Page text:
The Killer Chemical Lurking in Your Soap

Antibacterial soap isn't just a useless marketing gimmick... it could actually stop your heart.

Each flu season, many folks reach for antibacterial soap to "protect themselves." Don't be one of them...

A new study from Korea University, published in the Journal of Antimicrobial Chemotherapy, found that antibacterial soaps are no better at cleaning your hands than plain soap.

Researchers tested the effectiveness of antibacterial soap and plain soap on 20 bacterial strains. There was "no significant difference" in the amount of bacteria each soap killed.

Researchers also looked at how the soaps work in real-world conditions – how consumers would actually use them for handwashing – and, again, found no significant differences.

The only difference came nine hours later, when the antibacterial soap showed greater effectiveness. But unless you're going more than nine hours without washing your hands, there are simply no advantages to using antibacterial soap.

But here's the thing... antibacterial soap is worse than useless. It's dangerous.

Triclosan is the main ingredient that makes many of these products "antibacterial." It's found in about three-quarters of liquid antibacterial soaps and one-third of bar soaps.


A study of 224 households from the University of Michigan School of Public Health found that families using antibacterial soap were no healthier than families that use regular soap. This study also reviewed other studies that found triclosan alters hormones. This can cause developmental and reproduction problems.

That's not the only risk...

In a study published by the scientific journal Proceedings of the National Academy of Sciences of the United States of America, researchers from the University of California found triclosan reduces muscular strength and cardiac function of heart tissue... increasing the risk of heart failure.

Antibacterial soaps also help create "superbugs"... Repeatedly exposing bacteria to the same chemical – like triclosan – builds up their resistance, creating drug-resistant strains of germs.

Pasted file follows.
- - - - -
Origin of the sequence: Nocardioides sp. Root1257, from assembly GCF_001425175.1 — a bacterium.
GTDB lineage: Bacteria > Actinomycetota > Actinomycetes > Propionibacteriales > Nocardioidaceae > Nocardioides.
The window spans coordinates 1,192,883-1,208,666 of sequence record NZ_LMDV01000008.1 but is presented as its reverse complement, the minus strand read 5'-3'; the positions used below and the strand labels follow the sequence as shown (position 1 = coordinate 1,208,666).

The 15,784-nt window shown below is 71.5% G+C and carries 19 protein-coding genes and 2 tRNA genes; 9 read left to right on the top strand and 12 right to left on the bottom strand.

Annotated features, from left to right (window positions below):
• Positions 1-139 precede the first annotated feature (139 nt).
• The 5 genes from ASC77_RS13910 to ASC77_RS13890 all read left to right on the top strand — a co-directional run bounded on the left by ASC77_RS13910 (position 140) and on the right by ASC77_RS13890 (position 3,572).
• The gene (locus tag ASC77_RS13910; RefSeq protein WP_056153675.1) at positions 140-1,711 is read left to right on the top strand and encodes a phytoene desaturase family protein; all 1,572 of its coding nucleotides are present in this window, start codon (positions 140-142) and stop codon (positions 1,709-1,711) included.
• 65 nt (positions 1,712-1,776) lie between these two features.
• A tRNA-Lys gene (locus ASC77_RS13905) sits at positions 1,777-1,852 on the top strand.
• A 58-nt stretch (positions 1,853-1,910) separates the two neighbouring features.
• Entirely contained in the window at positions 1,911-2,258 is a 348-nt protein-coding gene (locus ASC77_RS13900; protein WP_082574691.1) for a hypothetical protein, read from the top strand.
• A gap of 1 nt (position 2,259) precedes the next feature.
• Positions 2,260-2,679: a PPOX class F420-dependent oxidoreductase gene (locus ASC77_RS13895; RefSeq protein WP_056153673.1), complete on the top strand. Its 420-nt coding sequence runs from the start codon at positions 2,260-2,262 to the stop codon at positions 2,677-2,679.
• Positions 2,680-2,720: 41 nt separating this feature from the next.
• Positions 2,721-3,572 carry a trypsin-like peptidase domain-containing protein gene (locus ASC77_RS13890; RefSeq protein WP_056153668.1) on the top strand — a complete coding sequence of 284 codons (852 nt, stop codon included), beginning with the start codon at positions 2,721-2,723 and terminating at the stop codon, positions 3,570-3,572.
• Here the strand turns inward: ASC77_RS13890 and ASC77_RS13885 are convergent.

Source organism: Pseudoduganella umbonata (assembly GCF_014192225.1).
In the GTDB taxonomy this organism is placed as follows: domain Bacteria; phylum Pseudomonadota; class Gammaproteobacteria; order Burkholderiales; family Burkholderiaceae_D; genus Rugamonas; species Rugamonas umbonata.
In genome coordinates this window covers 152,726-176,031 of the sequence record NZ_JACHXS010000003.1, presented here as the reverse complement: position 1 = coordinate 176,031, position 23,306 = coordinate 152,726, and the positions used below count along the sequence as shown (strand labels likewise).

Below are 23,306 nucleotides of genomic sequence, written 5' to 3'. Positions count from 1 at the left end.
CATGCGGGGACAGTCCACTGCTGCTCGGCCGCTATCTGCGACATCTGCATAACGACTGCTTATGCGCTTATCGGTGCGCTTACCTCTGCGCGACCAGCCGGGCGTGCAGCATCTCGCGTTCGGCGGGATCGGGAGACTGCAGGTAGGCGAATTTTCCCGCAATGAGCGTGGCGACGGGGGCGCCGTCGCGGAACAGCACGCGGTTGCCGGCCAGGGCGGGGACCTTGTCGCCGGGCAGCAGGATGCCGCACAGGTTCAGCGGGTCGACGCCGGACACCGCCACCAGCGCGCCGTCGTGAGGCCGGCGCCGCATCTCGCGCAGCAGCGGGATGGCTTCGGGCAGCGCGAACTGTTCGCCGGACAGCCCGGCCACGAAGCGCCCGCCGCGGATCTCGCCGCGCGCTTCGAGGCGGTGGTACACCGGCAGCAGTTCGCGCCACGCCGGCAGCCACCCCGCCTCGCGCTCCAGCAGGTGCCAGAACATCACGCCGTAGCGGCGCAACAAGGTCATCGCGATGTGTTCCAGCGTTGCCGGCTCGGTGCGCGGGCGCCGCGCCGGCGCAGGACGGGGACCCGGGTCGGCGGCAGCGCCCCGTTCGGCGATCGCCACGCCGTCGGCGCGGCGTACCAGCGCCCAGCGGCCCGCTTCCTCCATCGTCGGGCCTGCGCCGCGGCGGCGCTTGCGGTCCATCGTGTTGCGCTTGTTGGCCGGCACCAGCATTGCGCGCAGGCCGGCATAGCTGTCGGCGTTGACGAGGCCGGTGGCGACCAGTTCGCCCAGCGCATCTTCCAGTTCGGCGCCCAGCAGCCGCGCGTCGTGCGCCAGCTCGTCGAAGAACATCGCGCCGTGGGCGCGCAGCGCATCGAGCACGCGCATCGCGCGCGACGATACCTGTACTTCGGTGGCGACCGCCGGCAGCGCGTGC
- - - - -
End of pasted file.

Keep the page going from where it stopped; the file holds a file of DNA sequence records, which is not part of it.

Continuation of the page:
The U.S. Food and Drug Administration (FDA) has taken notice.

In 2013, the FDA proposed a new rule "to require manufacturers of antibacterial hand soaps and body washes to demonstrate that their products are safe for long-term daily use and more effective than plain soap and water in preventing illness and the spread of certain infections." In the FDA's statement, the agency acknowledged no data supports the effectiveness of antibacterial soaps.

In 2014, Minnesota took a huge step toward helping Americans avoid dangerous products. The state voted to ban products containing triclosan. However, the law doesn't take effect until January 1, 2017, and it doesn't apply to products with FDA approval.

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This June, the European Chemicals Agency announced that the use of triclosan in hygiene products would be phased out in the European Union. In 2010, the European Union had already banned triclosan from products that come in contact with food.

But don't wait for government bureaucrats to tell you to stop using antibacterial products.

We first told Retirement Millionaire subscribers to stop washing with antibacterial soap in January 2011. It's doing more harm to you than good.

Do what I do and scrub your hands together vigorously in water for 15-20 seconds. Occasionally, I'll use a little bit of regular bar soap if my hands are really dirty.

Let your body do its job and fight germs for you. Unless you're a doctor, you don't need to do more. Simply removing some of the germs will keep you healthy – especially during cold season.